03:51 So that if an individual does fall, family members or emergency services are alerted that they need help.

    04:00 Now let's take a look at fall prevention from a public health nurses perspective, from George's perspective.

    04:06 Now, again, we're going to start out with an assessment because that's what nurses do.

    04:09 But George's assessment is going to look a little bit different.

    04:12 Rather than focus on an individual or a family, George is going to do a community assessment.

    04:17 And there's three parts to that community assessment.

    04:20 First, he'll conduct an environmental scan.

    04:22 This means he's going to walk around the community, he's going to look at things such as the conditions of the sidewalks, maybe he'll check to see if there's handrails near staircases.

    04:31 Next, he's going to collect some hard data.

    04:34 So maybe he'll go to a local emergency department and collect data related to falls in the community, looking at where people are falling, who's falling, what type of injuries have occurred as a result of falls.

    04:47 Next, George is going to conduct focus groups.

    04:49 He wants to learn directly from those who are at highest risk, what their concerns are about falls in the community.

    04:55 So maybe he'll go to a local senior center and talk to people there conduct focus groups to understand what they're specific concerns are.

    05:02 Now based on all these assessment data.

    05:05 Georgia is going to put together a treatment plan, a treatment plan for the community.

    05:09 And again, this can involve a number of different nursing interventions.

    05:12 It may include advocacy for changes in policy.

    05:16 It may include community wide education.

    05:18 It may include advocacy for changes to the local environment.

    05:22 So hopefully through this example, you've seen the difference between community health nursing and public health nursing.

    05:29 There are eight characteristics that define public health nursing.

    05:32 These are the characteristics that set us apart that make us unique from other specialties.

    05:38 First, and perhaps the most important is that we as public health nurses care unit of care as the population.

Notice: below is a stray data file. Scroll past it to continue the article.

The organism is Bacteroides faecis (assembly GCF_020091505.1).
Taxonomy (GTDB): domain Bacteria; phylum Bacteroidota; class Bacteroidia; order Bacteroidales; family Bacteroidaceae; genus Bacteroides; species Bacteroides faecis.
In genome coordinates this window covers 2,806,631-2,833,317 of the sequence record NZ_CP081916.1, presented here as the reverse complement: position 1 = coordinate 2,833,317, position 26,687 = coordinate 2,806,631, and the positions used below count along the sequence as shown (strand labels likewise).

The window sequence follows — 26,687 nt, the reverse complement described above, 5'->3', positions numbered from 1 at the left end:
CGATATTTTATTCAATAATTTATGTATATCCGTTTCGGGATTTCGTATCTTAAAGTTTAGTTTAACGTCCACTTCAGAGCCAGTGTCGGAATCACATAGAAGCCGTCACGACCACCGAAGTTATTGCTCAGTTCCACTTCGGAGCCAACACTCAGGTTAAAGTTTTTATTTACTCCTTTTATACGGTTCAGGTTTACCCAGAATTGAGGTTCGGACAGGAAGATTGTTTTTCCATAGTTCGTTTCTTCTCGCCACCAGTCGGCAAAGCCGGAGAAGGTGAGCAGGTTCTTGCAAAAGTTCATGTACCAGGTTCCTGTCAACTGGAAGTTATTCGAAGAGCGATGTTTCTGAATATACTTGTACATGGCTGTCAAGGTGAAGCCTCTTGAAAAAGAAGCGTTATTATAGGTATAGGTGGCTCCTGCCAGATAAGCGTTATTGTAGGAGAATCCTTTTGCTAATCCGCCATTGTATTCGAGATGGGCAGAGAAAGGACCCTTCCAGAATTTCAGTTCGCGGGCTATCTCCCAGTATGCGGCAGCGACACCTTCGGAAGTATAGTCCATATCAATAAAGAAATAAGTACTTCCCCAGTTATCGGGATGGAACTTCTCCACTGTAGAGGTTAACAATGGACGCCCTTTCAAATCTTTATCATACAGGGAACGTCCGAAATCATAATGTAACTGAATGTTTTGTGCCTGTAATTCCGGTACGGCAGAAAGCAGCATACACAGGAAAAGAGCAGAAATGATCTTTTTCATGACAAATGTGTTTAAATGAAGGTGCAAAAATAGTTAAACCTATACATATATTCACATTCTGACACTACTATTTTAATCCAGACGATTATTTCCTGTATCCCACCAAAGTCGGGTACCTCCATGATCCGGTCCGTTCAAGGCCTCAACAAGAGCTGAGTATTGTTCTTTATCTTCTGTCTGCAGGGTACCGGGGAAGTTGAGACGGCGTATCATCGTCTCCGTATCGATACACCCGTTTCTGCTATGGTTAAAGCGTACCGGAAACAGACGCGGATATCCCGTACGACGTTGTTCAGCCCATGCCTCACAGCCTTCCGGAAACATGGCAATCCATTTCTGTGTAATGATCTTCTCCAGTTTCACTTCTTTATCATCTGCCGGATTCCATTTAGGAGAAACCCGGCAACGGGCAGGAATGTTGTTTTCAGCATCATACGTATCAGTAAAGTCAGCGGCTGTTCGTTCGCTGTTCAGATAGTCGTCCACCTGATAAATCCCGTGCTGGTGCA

05:46 This means that rather seen individual as our patient, we see an entire population as our patient.

    05:51 We seek to improve the health of that population through our nursing practice.

    05:58 Next, as public health nurses, we aim to do the greatest good for the greatest number of people.

    06:04 Now this may be different from the type of nursing that you're used to where your sole focus might be on one or just a few patients.

    06:10 With public health nursing, we do the greatest good for the greatest number of people.

    06:16 Next, we see the client as an equal partner.

    06:19 And remember, the client here is the population.

    06:22 This means that we seek and value input from all members of the population when designing, implementing and evaluating services.

    06:32 As I mentioned earlier, in public health we focus on primary prevention.

    06:36 This means that we aim to stop disease before it begins rather than treat it once it's established.

    06:42 Now there's the first four, we've got four more left.

    06:46 As public health nurses, we focus on strategies that create healthy environmental, social and economic conditions.

    06:53 This means that we consider factors other than healthcare that help keep people and populations well or make them ill.

    07:00 We see illness and wellness as multifactorial and we treat them as such.

    07:06 As public health nurses, we actively identify and reach out to all who might benefit from our services.

    07:11 This means that we advertise our services to anyone who might benefit rather than simply provide services to those who seek us out.

    07:19 We don't wait at a hospital or in a clinic for patients to come to us, we go to them.

    07:25 Okay, only two more to go.

    07:28 As public health nurses, we ensure that we're using resources wisely.

    07:31 Often we're using community level resources to deliver our services.

    07:35 Because of this, it's even more important to ensure that we're using them in a way that creates the most benefit and honors the priority of the community.

    07:44 And finally, here we are at number eight.

    07:46 Collaboration is essential in all types of nursing.

    07:49 It holds special value in public health nursing, as we know that we cannot do our work in communities alone.